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Machine-learning algorithms are improving and automating important functions in medicine, transportation, and business. Government officials have also started to take notice of the accuracy and speed that such algorithms provide, increasingly relying on them to aid with consequential public-sector functions, including tax administration, regulatory oversight, and benefits administration. Despite machine-learning algorithms’ superior predictive power over conventional analytic tools, algorithmic forecasts are difficult to understand and explain. Machine learning’s “black-box” nature has thus raised concern: Can algorithmic governance be squared with legal principles of governmental transparency? We analyze this question and conclude that machine-learning algorithms’ relative inscrutability does not pose a legal barrier to their responsible use by governmental authorities. We distinguish between principles of “fishbowl transparency” and “reasoned transparency,” explaining how both are implicated by algorithmic governance but also showing that neither conception compels anything close to total transparency. Although machine learning’s black-box features distinctively implicate notions of reasoned transparency, legal demands for reason-giving can be satisfied by explaining an algorithm’s purpose, design, and basic functioning. Furthermore, new technical advances will only make machine-learning algorithms increasingly more explainable. Algorithmic governance can meet both legal and public demands for transparency while still enhancing accuracy, efficiency, and even potentially legitimacy in government.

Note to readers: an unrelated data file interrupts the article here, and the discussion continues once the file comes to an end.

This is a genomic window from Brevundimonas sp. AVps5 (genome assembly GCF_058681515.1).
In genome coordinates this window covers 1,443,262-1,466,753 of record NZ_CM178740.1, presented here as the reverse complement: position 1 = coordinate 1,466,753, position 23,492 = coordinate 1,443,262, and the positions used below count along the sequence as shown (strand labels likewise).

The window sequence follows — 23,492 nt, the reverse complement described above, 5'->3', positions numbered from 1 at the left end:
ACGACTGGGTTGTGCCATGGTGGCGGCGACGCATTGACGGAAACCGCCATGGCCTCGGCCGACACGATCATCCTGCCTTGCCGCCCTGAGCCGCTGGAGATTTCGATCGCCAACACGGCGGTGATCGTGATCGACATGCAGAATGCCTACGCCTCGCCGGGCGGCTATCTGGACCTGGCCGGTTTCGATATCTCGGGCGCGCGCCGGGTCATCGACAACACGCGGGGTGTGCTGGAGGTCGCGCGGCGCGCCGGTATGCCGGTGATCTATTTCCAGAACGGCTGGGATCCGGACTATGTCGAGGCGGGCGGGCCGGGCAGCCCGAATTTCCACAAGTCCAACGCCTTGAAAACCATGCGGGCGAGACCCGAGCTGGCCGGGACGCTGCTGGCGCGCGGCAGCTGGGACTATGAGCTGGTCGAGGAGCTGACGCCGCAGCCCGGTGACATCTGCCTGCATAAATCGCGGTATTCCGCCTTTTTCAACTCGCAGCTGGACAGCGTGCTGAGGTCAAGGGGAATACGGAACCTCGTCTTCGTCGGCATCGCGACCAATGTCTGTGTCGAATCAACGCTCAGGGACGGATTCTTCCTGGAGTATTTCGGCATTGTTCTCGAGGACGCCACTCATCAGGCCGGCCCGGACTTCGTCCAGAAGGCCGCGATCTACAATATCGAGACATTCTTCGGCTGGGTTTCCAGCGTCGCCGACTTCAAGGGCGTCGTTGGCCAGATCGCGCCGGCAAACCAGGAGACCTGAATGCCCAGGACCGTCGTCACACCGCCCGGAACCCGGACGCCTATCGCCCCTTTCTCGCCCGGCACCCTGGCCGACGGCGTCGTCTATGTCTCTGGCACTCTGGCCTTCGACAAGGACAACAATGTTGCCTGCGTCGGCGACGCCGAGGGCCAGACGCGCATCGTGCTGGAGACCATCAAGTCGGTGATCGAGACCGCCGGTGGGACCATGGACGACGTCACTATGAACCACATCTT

Administrative law, regulation, open government, machine learning, autonomous systems, artificial intelligence, AI, e-government, big data, predictive analytics, algorithms, digital government, information technology, public administration, reason giving, reasoning, explainability, transparency, Diritto amministrativo, regolamentazione, governo aperto, machine learning, sistemi autonomi, intelligenza artificiale, IA, e-governo, big data, analisi predittive, algoritmi, governo digitale, tecnologia dell’informazione, pubblica amministrazione, motivazione, esplicabilità, trasparenza, Derecho administrativo, regulación, gobierno abierto, aprendizaje automático, sistemas autónomos, inteligencia artificial, IA, gobierno electrónico, big data, análisis predictivo, algoritmos, gobierno digital, tecnología de la información, administración pública, razonamiento, explicabilidad, transparencia

Publication Title

Administrative Law Review

Publication Citation

71 Admin. L. Rev. 1 (2019)